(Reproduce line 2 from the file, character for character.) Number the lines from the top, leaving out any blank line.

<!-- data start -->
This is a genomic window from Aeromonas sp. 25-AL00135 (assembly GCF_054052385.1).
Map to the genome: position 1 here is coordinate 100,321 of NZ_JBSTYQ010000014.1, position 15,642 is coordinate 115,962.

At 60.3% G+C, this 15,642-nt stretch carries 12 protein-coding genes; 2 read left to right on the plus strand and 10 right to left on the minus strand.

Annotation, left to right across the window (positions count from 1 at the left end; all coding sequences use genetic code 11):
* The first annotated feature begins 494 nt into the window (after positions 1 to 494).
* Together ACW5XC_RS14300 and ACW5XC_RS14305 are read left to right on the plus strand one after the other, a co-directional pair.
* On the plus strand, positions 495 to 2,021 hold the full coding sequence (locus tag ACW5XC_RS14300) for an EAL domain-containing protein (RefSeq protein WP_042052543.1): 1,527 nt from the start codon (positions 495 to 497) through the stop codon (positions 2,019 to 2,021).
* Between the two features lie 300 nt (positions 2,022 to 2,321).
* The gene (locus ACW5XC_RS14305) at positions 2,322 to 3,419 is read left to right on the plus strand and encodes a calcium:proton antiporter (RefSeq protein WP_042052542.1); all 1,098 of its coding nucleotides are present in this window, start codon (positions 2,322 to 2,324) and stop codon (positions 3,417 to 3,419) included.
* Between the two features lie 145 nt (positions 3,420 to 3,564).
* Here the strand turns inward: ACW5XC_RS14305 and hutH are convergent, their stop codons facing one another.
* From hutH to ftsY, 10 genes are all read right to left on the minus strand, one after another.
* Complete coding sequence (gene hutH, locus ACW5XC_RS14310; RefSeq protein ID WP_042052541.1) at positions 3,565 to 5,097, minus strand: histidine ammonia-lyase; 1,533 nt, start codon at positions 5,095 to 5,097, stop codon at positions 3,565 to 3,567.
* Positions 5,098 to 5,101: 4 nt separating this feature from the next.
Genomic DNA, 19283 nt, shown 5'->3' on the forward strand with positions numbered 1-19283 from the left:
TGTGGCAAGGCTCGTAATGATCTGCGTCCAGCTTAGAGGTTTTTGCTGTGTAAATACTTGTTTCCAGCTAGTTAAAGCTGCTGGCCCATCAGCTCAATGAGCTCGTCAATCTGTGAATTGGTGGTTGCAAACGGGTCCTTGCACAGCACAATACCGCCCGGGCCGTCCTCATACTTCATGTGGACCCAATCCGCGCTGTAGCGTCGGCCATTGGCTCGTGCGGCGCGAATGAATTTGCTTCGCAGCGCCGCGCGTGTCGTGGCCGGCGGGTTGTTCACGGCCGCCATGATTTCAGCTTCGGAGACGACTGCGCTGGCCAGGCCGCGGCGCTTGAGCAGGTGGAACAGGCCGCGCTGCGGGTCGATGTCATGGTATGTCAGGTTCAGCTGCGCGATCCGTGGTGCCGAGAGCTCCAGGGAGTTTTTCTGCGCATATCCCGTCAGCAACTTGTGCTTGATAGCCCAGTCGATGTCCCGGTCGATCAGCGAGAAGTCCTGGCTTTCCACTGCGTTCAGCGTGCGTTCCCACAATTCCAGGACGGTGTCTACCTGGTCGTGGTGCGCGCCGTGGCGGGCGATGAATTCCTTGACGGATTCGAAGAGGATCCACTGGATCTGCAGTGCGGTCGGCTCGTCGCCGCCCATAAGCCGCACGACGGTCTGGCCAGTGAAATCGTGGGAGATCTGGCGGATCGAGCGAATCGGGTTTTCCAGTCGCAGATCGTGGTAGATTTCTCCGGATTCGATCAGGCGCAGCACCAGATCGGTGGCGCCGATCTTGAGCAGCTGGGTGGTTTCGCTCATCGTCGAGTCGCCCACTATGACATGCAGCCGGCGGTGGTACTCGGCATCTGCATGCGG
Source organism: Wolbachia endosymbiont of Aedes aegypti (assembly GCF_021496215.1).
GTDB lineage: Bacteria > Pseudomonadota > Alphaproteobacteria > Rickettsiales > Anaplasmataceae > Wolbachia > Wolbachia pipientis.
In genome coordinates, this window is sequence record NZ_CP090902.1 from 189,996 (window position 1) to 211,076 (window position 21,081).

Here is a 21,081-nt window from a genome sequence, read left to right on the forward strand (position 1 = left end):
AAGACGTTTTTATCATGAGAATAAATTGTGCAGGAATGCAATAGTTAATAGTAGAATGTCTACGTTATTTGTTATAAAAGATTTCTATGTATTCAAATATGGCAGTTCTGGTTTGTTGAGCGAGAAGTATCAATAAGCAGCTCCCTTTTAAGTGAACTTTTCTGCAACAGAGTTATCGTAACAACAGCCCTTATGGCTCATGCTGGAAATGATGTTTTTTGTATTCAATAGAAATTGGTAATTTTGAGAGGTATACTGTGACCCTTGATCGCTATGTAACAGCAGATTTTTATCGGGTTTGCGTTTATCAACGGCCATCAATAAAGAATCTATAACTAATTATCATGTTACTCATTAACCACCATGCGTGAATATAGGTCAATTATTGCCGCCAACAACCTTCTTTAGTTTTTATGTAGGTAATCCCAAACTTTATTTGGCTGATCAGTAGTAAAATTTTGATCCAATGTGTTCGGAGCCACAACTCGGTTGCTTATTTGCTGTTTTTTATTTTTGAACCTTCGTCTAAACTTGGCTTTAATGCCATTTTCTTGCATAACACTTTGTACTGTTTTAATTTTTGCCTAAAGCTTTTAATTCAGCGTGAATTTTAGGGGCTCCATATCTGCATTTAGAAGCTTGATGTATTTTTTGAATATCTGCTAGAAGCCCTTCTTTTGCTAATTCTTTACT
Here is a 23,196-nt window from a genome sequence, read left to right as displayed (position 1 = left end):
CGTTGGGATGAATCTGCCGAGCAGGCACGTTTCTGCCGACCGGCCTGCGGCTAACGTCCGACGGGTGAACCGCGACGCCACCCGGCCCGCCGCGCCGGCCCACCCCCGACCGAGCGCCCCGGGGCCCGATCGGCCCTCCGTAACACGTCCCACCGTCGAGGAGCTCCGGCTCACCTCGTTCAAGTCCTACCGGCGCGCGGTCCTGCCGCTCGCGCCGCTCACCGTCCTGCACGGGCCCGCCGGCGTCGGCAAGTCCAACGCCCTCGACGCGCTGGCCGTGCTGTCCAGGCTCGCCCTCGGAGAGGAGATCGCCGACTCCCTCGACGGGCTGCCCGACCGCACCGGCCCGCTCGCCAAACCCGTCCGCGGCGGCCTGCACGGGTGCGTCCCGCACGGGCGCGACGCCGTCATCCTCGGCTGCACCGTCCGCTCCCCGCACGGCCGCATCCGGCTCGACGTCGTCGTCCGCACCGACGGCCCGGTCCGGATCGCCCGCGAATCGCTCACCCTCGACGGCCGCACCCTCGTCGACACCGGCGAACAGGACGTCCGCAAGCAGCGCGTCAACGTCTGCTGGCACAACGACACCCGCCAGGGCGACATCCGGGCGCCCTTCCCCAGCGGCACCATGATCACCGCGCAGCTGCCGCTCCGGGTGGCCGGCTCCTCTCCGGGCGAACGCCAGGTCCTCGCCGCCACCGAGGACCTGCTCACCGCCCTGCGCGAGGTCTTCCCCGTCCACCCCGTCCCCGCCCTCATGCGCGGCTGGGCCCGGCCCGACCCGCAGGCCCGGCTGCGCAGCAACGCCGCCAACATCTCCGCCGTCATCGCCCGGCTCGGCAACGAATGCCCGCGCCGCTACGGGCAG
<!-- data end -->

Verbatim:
Map to the genome: position 1 here is coordinate 100,321 of NZ_JBSTYQ010000014.1, position 15,642 is coordinate 115,962.